View from Land’s End, Cornwall, United Kingdom.
A trip to Southern Cornwall must include a stop at Land’s End, which is the most westerly point in mainland Britain. Why? Because it’s just one of those things you do in order to have done it.
Before leaving for Cornwall, I searched Google Maps for “Lands End Visitors Centre, Penzance, United Kingdom” to get the exact location of where we’d be going. As it turns out, the little Google Maps guy that can take one to street-level views can actually “walk” down the paths at Land’s End (not just on the main roads), so I took a virtual walk all the way to the lookout point at the path’s end. There, I found “views” that would likely make a Land’s End visit something more than just a “been there, done that” stop on the Cornish coast.
Instead of parking in the pay lot at the Land’s End Visitors Centre, we took our B&B host’s advice and parked in the harbor pay-and-display lot at Sennen Cove, then walked the South West Coast Path along rugged cliffs past ever-changing seascapes to Land’s End. Because we came from the north, we reached the lookout point before reaching the Visitors Centre. At the lookout point stood the lone First and Last “refreshment house,” which appeared to be closed for the winter season.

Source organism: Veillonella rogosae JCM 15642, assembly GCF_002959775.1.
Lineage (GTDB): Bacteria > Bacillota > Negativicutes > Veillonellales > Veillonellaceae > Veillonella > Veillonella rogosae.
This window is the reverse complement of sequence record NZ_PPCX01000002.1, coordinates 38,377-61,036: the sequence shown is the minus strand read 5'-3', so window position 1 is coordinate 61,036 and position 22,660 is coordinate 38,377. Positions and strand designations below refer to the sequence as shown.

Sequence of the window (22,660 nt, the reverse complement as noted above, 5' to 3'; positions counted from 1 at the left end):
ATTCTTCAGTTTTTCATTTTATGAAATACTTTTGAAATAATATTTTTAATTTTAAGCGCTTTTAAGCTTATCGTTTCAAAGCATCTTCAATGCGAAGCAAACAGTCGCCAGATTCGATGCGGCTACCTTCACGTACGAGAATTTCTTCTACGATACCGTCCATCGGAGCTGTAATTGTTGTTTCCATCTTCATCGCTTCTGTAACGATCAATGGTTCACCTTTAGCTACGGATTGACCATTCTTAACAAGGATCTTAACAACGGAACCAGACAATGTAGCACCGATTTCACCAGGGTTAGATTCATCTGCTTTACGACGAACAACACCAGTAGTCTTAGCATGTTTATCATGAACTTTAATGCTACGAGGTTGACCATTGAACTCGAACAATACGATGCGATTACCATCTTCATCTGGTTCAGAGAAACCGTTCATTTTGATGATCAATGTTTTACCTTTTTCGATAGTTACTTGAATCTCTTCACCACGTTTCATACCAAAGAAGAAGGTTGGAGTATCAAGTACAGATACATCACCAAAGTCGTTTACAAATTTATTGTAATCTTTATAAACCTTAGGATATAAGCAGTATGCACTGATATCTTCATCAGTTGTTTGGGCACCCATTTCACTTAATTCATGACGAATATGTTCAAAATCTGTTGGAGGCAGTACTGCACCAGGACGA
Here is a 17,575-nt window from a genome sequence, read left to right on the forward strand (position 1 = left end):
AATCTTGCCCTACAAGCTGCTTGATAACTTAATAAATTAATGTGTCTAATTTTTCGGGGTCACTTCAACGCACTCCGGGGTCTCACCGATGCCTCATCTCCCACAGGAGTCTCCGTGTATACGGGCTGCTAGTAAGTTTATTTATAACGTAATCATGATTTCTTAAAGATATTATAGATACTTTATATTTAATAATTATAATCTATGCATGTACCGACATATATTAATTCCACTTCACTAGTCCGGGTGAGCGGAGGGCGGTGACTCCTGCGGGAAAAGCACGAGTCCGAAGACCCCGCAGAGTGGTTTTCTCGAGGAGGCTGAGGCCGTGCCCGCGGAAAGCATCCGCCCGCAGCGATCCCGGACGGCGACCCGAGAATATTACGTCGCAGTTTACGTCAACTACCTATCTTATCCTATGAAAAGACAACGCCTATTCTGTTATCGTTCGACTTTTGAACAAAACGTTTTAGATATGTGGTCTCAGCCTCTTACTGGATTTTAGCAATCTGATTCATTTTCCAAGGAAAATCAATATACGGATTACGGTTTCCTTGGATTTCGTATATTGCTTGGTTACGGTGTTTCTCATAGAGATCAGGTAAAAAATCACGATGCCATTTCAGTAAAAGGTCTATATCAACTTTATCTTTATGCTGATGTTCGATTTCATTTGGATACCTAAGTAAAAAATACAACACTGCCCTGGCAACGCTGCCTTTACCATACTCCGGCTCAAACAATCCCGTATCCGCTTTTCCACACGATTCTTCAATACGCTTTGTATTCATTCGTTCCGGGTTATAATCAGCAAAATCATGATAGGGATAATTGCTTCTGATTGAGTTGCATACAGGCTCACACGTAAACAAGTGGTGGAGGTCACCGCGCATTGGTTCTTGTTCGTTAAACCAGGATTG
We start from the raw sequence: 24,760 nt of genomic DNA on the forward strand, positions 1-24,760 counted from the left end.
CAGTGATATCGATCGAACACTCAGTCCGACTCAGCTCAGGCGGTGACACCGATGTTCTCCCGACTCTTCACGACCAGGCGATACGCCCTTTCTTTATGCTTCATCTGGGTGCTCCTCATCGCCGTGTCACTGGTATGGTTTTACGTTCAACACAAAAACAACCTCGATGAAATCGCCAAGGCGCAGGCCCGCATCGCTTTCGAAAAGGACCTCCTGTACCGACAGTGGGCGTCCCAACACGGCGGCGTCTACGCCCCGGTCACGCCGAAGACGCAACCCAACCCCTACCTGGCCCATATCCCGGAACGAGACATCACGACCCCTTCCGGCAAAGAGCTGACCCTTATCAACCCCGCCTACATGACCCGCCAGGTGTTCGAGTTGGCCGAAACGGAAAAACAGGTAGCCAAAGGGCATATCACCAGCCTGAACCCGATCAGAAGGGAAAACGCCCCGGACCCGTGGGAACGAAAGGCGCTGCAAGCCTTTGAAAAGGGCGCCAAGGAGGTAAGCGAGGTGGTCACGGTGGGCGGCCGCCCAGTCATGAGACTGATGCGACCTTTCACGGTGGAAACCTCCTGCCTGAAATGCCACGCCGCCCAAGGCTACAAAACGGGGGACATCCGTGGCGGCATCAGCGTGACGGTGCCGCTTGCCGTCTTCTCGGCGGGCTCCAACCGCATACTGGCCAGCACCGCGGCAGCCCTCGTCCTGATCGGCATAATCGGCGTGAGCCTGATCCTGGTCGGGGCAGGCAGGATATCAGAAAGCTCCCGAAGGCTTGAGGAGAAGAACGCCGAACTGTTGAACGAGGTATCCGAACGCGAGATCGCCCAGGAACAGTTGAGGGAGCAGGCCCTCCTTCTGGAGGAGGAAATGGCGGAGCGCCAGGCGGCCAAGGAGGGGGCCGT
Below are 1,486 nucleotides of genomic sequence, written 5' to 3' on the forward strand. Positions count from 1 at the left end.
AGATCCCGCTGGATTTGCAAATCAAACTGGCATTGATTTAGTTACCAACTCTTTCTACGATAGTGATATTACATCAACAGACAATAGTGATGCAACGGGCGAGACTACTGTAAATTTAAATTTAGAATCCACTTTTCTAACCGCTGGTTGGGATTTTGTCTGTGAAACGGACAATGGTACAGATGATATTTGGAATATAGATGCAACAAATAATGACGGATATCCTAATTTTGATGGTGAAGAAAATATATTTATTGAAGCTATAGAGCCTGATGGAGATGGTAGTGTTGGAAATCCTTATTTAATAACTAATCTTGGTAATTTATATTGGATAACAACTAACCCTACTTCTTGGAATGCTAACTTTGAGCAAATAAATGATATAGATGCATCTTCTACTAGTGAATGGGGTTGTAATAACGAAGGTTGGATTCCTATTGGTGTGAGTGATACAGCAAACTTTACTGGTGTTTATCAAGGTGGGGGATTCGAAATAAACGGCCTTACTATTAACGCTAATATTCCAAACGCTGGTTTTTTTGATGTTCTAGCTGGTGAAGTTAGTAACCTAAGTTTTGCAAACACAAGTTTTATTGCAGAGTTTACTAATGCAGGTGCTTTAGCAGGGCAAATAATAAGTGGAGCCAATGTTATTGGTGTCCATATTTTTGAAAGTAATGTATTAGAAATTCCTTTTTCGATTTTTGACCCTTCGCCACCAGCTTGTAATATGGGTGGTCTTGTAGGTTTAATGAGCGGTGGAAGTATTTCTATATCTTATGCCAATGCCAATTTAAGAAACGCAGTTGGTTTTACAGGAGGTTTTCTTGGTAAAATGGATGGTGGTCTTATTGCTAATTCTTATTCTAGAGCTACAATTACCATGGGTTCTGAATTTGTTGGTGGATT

Moving around the sea-side of the refreshment house allowed for a greater than 180-degree view of the Cornish coast.
The Longships Lighthouse stands about 1.25 miles to the west of Land’s End. The original lighthouse was built in 1795 on the highest point of the largest rock among the Longships islet cluster. The original lighthouse was replaced be a “new” lighthouse in 1873.
Looking up the coast towards Sennen Cove, which is about 1.5 miles to the north, one can really see the raw cliff faces. According to one of the information plaques, this is one of the few places where Cornwall’s hidden granite backbone is exposed to view.
After reaching Land’s End and seeing the better-than-expected views, my husband and I should have gone a bit farther south to visit the Land’s End Visitors Centre. After all, that’s where the famous Land’s End signpost and several other attractions are located. However, hunger, thirst, and a ticking parking meter were calling. If we were with children, we most likely would have gone to the Visitors Centre, but as it was, we were already more than satisfied with our “box being checked,” so we walked back to Sennen Cove for afternoon tea instead.